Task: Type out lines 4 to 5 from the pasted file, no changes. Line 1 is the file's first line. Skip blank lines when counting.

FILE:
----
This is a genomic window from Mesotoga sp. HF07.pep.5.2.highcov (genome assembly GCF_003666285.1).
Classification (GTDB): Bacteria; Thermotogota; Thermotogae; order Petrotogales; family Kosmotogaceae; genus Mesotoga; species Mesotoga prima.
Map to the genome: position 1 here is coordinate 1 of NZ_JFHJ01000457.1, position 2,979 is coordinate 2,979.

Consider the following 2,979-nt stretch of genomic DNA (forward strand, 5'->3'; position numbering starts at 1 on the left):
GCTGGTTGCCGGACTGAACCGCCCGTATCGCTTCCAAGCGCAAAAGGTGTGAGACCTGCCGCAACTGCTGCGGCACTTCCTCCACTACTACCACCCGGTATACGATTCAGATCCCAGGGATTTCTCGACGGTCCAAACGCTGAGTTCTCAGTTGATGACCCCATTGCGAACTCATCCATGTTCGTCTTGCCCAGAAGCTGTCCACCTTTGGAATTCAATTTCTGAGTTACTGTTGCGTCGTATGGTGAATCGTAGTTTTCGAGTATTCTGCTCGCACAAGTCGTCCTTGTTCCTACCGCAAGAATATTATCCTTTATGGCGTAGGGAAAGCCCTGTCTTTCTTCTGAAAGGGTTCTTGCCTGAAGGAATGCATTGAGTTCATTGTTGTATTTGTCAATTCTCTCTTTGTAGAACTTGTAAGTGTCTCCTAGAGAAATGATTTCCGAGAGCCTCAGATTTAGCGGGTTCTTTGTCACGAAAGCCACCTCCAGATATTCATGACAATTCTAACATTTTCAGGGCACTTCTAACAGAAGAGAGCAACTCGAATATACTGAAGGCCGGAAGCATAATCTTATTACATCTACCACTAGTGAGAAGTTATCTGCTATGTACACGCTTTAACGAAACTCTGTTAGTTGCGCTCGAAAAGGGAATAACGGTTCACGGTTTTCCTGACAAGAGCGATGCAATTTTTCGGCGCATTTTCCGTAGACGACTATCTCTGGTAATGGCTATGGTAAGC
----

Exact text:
Consider the following 2,979-nt stretch of genomic DNA (forward strand, 5'->3'; position numbering starts at 1 on the left):
GCTGGTTGCCGGACTGAACCGCCCGTATCGCTTCCAAGCGCAAAAGGTGTGAGACCTGCCGCAACTGCTGCGGCACTTCCTCCACTACTACCACCCGGTATACGATTCAGATCCCAGGGATTTCTCGACGGTCCAAACGCTGAGTTCTCAGTTGATGACCCCATTGCGAACTCATCCATGTTCGTCTTGCCCAGAAGCTGTCCACCTTTGGAATTCAATTTCTGAGTTACTGTTGCGTCGTATGGTGAATCGTAGTTTTCGAGTATTCTGCTCGCACAAGTCGTCCTTGTTCCTACCGCAAGAATATTATCCTTTATGGCGTAGGGAAAGCCCTGTCTTTCTTCTGAAAGGGTTCTTGCCTGAAGGAATGCATTGAGTTCATTGTTGTATTTGTCAATTCTCTCTTTGTAGAACTTGTAAGTGTCTCCTAGAGAAATGATTTCCGAGAGCCTCAGATTTAGCGGGTTCTTTGTCACGAAAGCCACCTCCAGATATTCATGACAATTCTAACATTTTCAGGGCACTTCTAACAGAAGAGAGCAACTCGAATATACTGAAGGCCGGAAGCATAATCTTATTACATCTACCACTAGTGAGAAGTTATCTGCTATGTACACGCTTTAACGAAACTCTGTTAGTTGCGCTCGAAAAGGGAATAACGGTTCACGGTTTTCCTGACAAGAGCGATGCAATTTTTCGGCGCATTTTCCGTAGACGACTATCTCTGGTAATGGCTATGGTAAGC